I’m studying sacrificial deposits made by people of a lo-tech culture in Sweden 3000 years ago, largely in wetlands. This was long before any word relevant to the area was written. The objects were mainly recovered during the decades to either side of 1900. Yesterday while trawling through back issues of the Journal of Wetland Archaeology I came across a really cool paper on a similar theme. It’s about wetland deposits made by lo-tech people and excavated during the 20th century. But in this case the stuff was still being deposited in the 19th century AD, the objects are perfectly preserved, and the ethnic group in question is still around with an unbroken oral tradition.
People came to New Zealand only in about 1280 from Polynesia. On the islands they eventually developed Maori culture. It was one of the last areas of the planet’s land mass to be colonised by people, and also one of the last to be invaded by Europeans in turn. This happened at a time when colonial genocide was no longer comme il faut, and so the Maori are in unusually good shape today for an indigenous minority.
Caroline Phillips et al.’s 2002 paper treats Maori wooden objects found in wetlands. They range from combs and small tools over pieces of canoes to ornately carved lintels for ceremonial buildings. As so often with wetland small finds, the contexts are generally very poorly documented, but there’s enough archaeological, historical and ethnohistorical information to state that the deposits were made for several distinct reasons. Many finds can probably be explained by a wood-carving technique where pieces were stored in a bog behind the workshop between carving sessions in order to keep the wood soft and free from cracks. Others look more like votive deposits. And then there’s a fascinating episode from the 19th century that is alluded to only very briefly in the paper.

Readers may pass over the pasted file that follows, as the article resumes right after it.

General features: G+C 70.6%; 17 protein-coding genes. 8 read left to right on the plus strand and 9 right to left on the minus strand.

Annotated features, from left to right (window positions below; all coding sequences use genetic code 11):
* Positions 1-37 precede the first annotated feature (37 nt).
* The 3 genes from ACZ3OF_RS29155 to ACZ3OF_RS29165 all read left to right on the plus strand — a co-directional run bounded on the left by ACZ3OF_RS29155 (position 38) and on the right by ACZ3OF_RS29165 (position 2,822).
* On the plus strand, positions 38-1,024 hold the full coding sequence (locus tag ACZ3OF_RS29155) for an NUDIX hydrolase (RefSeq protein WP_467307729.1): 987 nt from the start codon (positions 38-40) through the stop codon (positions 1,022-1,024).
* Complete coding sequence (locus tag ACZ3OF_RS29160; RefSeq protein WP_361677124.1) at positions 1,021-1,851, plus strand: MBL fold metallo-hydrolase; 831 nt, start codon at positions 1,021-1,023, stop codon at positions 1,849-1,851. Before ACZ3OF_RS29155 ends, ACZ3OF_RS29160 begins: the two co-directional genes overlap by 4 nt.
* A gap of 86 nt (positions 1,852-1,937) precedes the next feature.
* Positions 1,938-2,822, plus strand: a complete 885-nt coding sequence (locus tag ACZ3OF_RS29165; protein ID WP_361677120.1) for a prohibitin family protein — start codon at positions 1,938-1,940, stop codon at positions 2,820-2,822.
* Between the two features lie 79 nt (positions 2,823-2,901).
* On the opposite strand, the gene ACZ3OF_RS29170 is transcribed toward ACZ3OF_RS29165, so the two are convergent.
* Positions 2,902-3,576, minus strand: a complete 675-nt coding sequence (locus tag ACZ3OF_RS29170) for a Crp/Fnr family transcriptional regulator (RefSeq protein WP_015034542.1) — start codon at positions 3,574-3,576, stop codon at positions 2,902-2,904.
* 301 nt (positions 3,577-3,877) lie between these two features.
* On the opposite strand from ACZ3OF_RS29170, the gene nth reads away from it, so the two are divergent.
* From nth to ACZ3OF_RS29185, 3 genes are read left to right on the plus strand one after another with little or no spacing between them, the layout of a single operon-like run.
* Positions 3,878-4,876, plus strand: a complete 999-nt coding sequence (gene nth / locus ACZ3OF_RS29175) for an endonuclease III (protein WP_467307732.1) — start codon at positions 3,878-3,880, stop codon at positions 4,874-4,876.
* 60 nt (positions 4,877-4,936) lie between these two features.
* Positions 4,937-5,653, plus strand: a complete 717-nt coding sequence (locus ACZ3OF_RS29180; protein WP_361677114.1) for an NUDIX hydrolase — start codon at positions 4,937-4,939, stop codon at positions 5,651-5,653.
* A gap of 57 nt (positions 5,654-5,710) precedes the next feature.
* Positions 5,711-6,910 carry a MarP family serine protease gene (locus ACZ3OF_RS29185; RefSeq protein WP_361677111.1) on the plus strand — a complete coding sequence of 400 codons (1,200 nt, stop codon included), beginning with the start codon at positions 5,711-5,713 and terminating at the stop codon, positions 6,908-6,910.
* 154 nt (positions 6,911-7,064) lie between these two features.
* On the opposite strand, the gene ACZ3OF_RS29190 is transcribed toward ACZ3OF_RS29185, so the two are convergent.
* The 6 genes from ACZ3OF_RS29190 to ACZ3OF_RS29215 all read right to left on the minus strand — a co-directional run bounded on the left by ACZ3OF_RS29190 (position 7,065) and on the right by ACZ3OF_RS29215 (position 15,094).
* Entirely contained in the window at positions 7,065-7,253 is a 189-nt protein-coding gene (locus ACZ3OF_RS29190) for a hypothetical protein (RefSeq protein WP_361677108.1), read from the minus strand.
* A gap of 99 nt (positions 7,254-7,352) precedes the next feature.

A group of Maori built a “house of parliament”on the North Island, in the traditional style with fine carvings. A brief period of use was cut short by an influenza epidemic, which I assume would have been highly lethal to the long-isolated Maori. The survivors tore the building down, deposited the carvings and structural timbers in a bog, and declared it taboo! This suggests to me that many pieces of fine wood carving found in New Zealand bogs were not placed there to keep the wood soft and did not remain there because a wood carver happened to get killed in one of the perennial raids.
Bronze Age deposits in the Lake Mälaren area, at least the subset of objects that farmers and ditch diggers have selected for submission to museums, consist almost exclusively of bronzes. There is no known practical reason to dunk them in a fen. But still, it’s fascinating to think that Maori archaeologists are in a situation relative to the prehistoric period they study that is comparable to if I had begun my research into the Bronze Age some time in the 5th century BC. I wonder if there are stone axes in those New Zealand bogs as well.
Caroline Phillips, Dilys Johns, & Harry Allen (2002). Why did Maori bury artefacts in the wetlands of pre-contact Aotearoa / New Zealand? Journal of Wetland Archaeology, 2, 39-60 Oxford.